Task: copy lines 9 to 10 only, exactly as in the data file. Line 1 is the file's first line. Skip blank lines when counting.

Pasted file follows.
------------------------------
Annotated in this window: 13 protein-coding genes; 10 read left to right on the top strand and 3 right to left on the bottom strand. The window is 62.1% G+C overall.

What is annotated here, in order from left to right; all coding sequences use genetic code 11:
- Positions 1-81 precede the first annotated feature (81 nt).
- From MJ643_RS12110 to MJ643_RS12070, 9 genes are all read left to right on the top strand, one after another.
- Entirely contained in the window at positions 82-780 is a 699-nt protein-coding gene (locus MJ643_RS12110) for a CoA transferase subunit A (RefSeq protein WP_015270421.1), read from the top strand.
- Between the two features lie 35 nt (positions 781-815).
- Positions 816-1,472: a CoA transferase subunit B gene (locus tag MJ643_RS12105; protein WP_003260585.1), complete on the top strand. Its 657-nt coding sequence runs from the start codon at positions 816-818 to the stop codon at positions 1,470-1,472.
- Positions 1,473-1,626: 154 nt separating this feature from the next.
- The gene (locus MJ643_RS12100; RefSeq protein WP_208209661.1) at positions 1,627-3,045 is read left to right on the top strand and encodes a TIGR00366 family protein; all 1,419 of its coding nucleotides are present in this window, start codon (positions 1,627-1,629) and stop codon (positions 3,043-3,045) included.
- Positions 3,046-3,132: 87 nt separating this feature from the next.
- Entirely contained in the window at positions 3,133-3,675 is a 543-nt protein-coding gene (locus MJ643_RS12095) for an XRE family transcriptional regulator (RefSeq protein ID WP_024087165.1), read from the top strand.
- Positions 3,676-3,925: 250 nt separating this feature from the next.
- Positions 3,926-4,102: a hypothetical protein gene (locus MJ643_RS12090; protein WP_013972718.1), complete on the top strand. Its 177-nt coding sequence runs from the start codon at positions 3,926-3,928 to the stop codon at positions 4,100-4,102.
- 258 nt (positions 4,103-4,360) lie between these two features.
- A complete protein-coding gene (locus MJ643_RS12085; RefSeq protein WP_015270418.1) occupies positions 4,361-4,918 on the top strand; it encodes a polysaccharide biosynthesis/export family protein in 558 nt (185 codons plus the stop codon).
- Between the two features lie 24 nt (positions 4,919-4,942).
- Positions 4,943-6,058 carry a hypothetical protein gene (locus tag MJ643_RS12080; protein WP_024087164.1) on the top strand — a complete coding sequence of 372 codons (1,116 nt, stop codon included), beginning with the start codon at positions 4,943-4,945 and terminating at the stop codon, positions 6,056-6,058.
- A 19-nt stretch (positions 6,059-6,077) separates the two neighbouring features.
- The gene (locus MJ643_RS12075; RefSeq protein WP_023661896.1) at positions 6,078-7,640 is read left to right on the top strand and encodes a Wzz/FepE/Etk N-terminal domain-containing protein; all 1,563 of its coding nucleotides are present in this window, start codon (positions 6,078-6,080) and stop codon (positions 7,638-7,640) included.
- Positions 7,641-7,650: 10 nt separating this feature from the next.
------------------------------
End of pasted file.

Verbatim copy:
- The gene (locus MJ643_RS12100; RefSeq protein WP_208209661.1) at positions 1,627-3,045 is read left to right on the top strand and encodes a TIGR00366 family protein; all 1,419 of its coding nucleotides are present in this window, start codon (positions 1,627-1,629) and stop codon (positions 3,043-3,045) included.
- Positions 3,046-3,132: 87 nt separating this feature from the next.